The two were accused of leading an illegal organization with the intention of overthrowing the Chinese political system. Actions cited as evidence in a charge from August 2021 included filming an illegal documentary, organizing training sessions on non-violence, and holding “secret meetings” in the cities of Yantai and Xiamen.
33 years after Tiananmen, China crushes movements before they can begin
Luo Shengchun, Ding’s wife who now lives in the United States, described the process as taking place in “complete darkness”. Her husband’s lawyers said they could not provide her with additional information about the case. Supporters who attempted to attend the trial were kicked out of their hotel rooms in the middle of the night. All Luo received was a text message informing him that the hearing was taking place.
“It’s getting worse and worse,” she said in an interview. “The power of defense attorneys has been stripped away and at every step they have to sign a non-disclosure agreement. Even calling this a state secret has no legal basis, as they only held two private gatherings. Yes, they talked about human rights, but that should be allowed under freedom of speech.
Neither China’s Justice Ministry nor the courthouse where the trials took place responded to requests for comment.
Under Chinese President Xi Jinping’s decade-long tenure, intolerance of human rights advocacy has grown to the point that even private events can result in severe penalties, and such cases, often seen as affecting national security, are increasingly taking place almost entirely behind closed doors.
The Chinese Communist Party’s renewed control of the justice system also means that lawyers hoping to defend activists must fight for basic rights like meetings with their clients or the ability to review cases.
Even in 2015, when Chinese law enforcement launched a nationwide crackdown on human rights defenders, detainees were able to divulge details of the proceedings through their lawyers. or their relatives, but such advocacy is no longer possible, said Wang Yu, a Beijing-based human rights lawyer. who was detained during this raid.
“There’s no public attention, their families can’t protest, [and] their lawyers can’t mount a good defense,” she said. “How are you going to reach a fair verdict on this case? It’s just not possible.
Prior to Xi, the movement led by Xu seemed to be gaining limited but significant traction. In 2003, Xu was one of the few independent candidates elected to the People’s Congress from Haidian District in Beijing. Over the next decade, his advocacy for equal education rights and civic participation garnered Chinese media attention – and heightened official scrutiny.
In 2014, after a campaign calling on officials to disclose their wealth, Xu and Ding were both jailed for gathering a mob to disrupt public order. At the time, Xu’s trial received wide attention, including from Chinese media.
By contrast, Wednesday’s hearing was held in almost total silence. His lawyers, on pain of striking off, were unable to speak to the press. calls other Chinese human rights lawyers to have Xu and Ding’s trials open to the public were ignored. The courthouse has released no statement about the hearings.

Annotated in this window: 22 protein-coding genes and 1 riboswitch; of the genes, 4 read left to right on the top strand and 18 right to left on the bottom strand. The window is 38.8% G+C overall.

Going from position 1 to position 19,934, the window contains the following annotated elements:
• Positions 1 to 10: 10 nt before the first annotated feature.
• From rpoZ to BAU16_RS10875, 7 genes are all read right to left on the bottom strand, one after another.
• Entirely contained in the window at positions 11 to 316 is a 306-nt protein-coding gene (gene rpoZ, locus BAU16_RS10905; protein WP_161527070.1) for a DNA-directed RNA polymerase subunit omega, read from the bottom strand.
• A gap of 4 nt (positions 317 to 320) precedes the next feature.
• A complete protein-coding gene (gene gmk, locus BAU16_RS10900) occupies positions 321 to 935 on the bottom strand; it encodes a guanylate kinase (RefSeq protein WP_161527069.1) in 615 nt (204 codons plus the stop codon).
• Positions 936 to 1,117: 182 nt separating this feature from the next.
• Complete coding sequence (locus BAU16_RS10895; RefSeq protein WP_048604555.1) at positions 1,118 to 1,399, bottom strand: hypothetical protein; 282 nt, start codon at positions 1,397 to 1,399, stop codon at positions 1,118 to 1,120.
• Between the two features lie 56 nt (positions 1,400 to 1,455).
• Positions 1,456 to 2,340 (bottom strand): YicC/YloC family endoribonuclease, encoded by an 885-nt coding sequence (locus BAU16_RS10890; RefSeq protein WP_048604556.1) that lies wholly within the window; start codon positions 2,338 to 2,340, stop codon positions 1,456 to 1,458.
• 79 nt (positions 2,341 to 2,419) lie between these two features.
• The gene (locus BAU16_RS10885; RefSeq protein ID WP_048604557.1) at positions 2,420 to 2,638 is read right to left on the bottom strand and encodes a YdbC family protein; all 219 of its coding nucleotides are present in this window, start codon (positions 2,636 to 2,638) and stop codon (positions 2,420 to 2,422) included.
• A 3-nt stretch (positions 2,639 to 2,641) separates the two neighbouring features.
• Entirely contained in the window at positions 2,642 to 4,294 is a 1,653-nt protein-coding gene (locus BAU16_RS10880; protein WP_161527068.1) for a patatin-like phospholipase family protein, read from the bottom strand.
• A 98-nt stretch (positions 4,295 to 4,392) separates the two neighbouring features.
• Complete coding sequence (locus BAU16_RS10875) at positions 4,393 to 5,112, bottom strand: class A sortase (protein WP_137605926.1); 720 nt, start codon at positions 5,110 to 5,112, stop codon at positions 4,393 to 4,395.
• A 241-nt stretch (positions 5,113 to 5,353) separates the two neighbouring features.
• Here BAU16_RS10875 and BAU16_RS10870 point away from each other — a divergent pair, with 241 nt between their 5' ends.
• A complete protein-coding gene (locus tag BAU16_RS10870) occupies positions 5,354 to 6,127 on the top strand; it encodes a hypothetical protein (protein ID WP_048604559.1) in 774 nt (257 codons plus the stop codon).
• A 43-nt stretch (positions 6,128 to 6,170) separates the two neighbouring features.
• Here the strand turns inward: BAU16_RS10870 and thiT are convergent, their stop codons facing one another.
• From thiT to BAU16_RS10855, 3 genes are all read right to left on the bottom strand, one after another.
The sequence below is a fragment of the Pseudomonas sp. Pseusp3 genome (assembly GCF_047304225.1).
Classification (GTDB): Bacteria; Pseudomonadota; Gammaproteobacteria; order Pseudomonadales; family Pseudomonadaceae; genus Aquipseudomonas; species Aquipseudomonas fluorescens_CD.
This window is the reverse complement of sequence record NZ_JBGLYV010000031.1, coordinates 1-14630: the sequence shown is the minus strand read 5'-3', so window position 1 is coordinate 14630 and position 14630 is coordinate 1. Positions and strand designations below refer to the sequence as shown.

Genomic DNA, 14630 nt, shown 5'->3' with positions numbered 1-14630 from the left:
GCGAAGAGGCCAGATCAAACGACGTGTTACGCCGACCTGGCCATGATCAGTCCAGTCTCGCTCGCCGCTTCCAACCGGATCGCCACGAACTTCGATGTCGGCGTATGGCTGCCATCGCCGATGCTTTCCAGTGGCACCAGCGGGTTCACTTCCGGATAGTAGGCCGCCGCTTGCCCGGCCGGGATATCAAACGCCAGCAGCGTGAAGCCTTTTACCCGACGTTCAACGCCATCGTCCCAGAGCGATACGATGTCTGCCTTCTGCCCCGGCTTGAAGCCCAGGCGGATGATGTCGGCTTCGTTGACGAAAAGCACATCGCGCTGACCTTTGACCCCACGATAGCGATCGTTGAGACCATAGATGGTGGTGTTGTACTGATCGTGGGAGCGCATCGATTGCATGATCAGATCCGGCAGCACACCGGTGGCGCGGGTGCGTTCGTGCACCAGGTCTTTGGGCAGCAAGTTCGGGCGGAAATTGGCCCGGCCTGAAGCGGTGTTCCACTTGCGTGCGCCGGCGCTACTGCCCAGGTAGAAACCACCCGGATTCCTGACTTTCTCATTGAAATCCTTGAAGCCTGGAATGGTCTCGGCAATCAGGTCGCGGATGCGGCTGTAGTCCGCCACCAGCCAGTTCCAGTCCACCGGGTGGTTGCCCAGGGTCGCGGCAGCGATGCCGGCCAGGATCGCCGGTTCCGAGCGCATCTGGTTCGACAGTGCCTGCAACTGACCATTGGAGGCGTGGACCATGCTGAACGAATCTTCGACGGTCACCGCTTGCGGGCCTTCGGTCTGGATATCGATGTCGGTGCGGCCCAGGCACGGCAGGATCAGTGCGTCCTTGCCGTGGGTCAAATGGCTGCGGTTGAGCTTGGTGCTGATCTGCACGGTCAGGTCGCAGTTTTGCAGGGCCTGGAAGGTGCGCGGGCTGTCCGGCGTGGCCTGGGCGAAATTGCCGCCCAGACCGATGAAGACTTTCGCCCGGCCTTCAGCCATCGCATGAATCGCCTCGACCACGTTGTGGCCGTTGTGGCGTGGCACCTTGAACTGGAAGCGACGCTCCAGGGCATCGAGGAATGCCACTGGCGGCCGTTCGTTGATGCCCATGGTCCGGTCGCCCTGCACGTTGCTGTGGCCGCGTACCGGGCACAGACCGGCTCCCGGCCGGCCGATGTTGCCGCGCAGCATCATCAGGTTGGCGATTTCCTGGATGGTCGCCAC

After his release in 2017, Xu kept a low profile. For a year, he wrote a history of the “citizen movement” and its ideas, which was published on his blog in 24 chapters. Slowly and quietly he started meeting other activists. With Ding, he held two informal gatherings, including one in the southern seaside city of Xiamen in December 2019.
This meeting sparked a nationwide hunt for Xu and his colleagues. After weeks on the run, Xu was finally captured in February 2020, in the southern city of Guangzhou, where he was hiding with a friend.
The likely addition to the case against Xu is a letter he addressed Xi that he published while on the loose, in which he said that Xi, China’s most powerful leader since Mao Zedong, was “not smart enough” to rule and called for resignation.
“Of course, it is easy for anyone who surrounds themselves with sycophants to develop an inflated sense of themselves. This is compounded by a system that censors dissenting viewpoints and leaves room only for flattering approval. there are no voices that dare to disagree,” Xu wrote.
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As Xi’s term lengthens, the crackdown on Chinese human rights lawyers and activists has shown no signs of abating. Tougher charges for a similar plea have resulted in harsher sentences, leaving family members increasingly concerned about the health of their imprisoned loved ones. These fears are often compounded by maintaining secrecy even after sentencing.
One such case is that of anti-discrimination activist Cheng Yuan, who was jailed in 2020 for subversion. Shi Minglei, Cheng’s wife, said she feared her slender husband would be unable to withstand the physical labor common in Chinese prisons.
“Since he was transferred to a new prison, his letters have stopped and he is not allowed to make phone calls,” she said in a phone interview from her home in the United States. . As in the cases of Xu and Ding, Shi was barred from seeing court documents relating to her husband’s trial, which are classified as state secrets. “We ask for an explanation but we’re always told ‘there’s no reason – you just can’t see it.’ The whole process of the trial took place in a black box.
Vic Chiang in Taipei contributed reporting.